+1 Good Comment? | | Report
from bighunter wrote 5 years 4 weeks ago

ive got to tell you way to go if your shooten in the head thats a much hareder shot that the regular vitals and if your that good of shot just shootum in there vitals

+1 Good Comment? | | Report
from Kody wrote 4 years 45 weeks ago

No shortage of good advice here. Lothar's first comments seemed right on target to me. It is kind of unusual to most of us who shoot whitetail and mule deer with 30 caliber bullets from .308, 30-06 and 300 Win Magnums to find someone using a light 130 gr bullet and considering using a 110 gr. I didn't know that was a common factory load in 30=06. It must be available in your area as it is unlikely you are loading your own. Your loading manual would have steered you away from using these bullets for that purpose. I can see using it on a little blacktail sized deer but other than a Barnes copper bullet I would not expect it to perform well in that weight. Regardless, step up to a 150 or 165 gr load and target one of the bigger killing areas.. not the head. Check out one of the Winchester or Remington catalogs as they are a great free source of info on bullets.

+1 Good Comment? | | Report
from bighunter wrote 4 years 45 weeks ago

its not a big deal but id go for a vital shot.... heart lungs in that area

+1 Good Comment? | | Report
from paul 6616 wrote 4 years 18 weeks ago

ive been using 165 gr btsp for years.i shot a buck this year at 420 yards through the lungs and it only ran 20 yards. last year i shot 340yards and the same thing.head shots are a low % shot you shouldnt take them

+1 Good Comment? | | Report
from The Bowman wrote 5 years 14 weeks ago

Lothar? Where do you generally like to shoot your deer-sized animals? High or right-behind the shoulder.

0 Good Comment? | | Report
from elkslayer wrote 5 years 14 weeks ago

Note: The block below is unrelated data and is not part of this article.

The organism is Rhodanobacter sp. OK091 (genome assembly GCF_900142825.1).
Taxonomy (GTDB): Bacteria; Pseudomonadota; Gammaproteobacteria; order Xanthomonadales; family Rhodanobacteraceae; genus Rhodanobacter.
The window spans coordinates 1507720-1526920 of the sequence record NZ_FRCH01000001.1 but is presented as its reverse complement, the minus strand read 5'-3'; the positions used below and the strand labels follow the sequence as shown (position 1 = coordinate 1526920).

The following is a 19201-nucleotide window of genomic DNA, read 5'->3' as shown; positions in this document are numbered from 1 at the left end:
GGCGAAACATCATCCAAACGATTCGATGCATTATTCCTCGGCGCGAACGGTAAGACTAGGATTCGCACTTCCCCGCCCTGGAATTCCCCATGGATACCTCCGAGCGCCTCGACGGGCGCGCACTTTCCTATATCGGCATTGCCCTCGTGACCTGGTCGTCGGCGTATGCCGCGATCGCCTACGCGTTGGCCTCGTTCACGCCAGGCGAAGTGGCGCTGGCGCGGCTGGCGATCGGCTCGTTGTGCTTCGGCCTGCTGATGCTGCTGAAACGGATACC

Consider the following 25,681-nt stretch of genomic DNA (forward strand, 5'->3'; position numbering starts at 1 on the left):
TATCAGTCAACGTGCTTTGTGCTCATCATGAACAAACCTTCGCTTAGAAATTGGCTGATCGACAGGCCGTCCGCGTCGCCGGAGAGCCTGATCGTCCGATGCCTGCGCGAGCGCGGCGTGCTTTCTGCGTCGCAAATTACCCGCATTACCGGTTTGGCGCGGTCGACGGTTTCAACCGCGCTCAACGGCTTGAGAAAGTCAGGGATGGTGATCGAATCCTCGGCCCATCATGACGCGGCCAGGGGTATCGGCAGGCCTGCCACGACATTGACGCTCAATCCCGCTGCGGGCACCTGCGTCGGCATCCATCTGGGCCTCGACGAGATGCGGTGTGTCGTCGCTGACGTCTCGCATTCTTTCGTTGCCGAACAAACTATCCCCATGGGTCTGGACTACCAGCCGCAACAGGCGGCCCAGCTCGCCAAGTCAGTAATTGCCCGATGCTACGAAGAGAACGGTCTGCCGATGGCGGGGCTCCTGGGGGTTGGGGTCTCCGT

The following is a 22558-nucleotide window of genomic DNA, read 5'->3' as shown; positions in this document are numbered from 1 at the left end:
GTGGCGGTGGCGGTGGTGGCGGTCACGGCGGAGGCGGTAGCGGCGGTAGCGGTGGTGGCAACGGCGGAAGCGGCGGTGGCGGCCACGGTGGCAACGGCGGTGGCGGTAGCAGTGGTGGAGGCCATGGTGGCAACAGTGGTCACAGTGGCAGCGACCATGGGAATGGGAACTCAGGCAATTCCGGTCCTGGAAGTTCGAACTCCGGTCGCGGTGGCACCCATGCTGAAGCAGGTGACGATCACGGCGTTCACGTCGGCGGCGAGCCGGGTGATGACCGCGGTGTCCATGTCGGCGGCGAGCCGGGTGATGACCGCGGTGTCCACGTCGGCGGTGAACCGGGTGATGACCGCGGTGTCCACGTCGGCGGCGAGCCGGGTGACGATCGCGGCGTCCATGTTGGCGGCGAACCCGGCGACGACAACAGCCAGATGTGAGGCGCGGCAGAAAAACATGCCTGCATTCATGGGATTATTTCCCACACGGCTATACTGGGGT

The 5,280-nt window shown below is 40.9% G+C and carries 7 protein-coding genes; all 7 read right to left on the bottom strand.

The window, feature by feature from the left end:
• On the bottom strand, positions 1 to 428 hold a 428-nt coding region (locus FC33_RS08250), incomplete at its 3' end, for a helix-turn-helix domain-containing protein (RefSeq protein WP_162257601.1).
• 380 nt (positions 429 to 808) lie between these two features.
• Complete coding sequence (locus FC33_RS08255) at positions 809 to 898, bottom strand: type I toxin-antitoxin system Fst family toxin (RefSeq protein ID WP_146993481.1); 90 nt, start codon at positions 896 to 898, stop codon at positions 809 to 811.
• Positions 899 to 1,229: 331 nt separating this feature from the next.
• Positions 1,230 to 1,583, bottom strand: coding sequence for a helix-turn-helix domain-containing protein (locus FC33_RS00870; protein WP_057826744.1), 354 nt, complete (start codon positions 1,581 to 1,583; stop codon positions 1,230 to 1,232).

The 30-06 is fine for any sized deer. The best case senario is a behind the shoulder shot. If you just put the bullet throught the ribs you only lose what little meat is between the ribs. I normally hunt deer with a .243 but this year used my new 30-06 which I bought for elk but wanted to try out. I never shoot through the shoulder with either rifle it damages to much shoulder meat. just put it throught the ribs and any caliber will do minimal damage.

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from Lothar wrote 5 years 14 weeks ago

Bowman,

Traditional heart/lung shot right behind the shoulder. I like to poke holes in as many vital organs as possible. I don't like head shots generally. The body offers a larger target area.

0 Good Comment? | | Report
from Lee Miller1978 wrote 4 years 21 weeks ago

I agree with the use of 180 Grain leads on deer sized game and larger but the difference in trajectory at 100 yards is 4-5" higherwhen your grain is changed to a 150 grain lead

0 Good Comment? | | Report
from guitarman1978 wrote 4 years 19 weeks ago

look, bullet placement is paramount. head shot ARE STUPID! the deer's head is the part of the body that moves the most. a responsible, and ethical hunter, will do their best to put whatever slug through the heart. IT IS YOUR RESPONSILITY TO KNOW WHERE YOUR BULLET HITS. my doe this year was a 90 yd through the heart w/ a 165gr lt mg sst. she did not get up. use the appropriate load for the appropriate game. don't ruin good meat. know where your bullet lands... hit'em in the heart. save your meat, and make the humane kill.

0 Good Comment? | | Report
from KingDog wrote 4 years 15 weeks ago

I shot a buck in the head back in October from about 20 yards away. 30.06 180 grain Remington Core-Lokt. Very little damage to the head yet effective. He was shot and wounded by someone on a neighboring piece of property. When I walked up on him he kept trying to get up but couldn't. After much struggling he finally just laid there in the upright position as if to say "I'm ready, go ahead and shoot".

0 Good Comment? | | Report
from bighunter wrote 4 years 15 weeks ago

200 all the way!

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from bighunter wrote 4 years 15 weeks ago

as mel gibson says, aim small miss small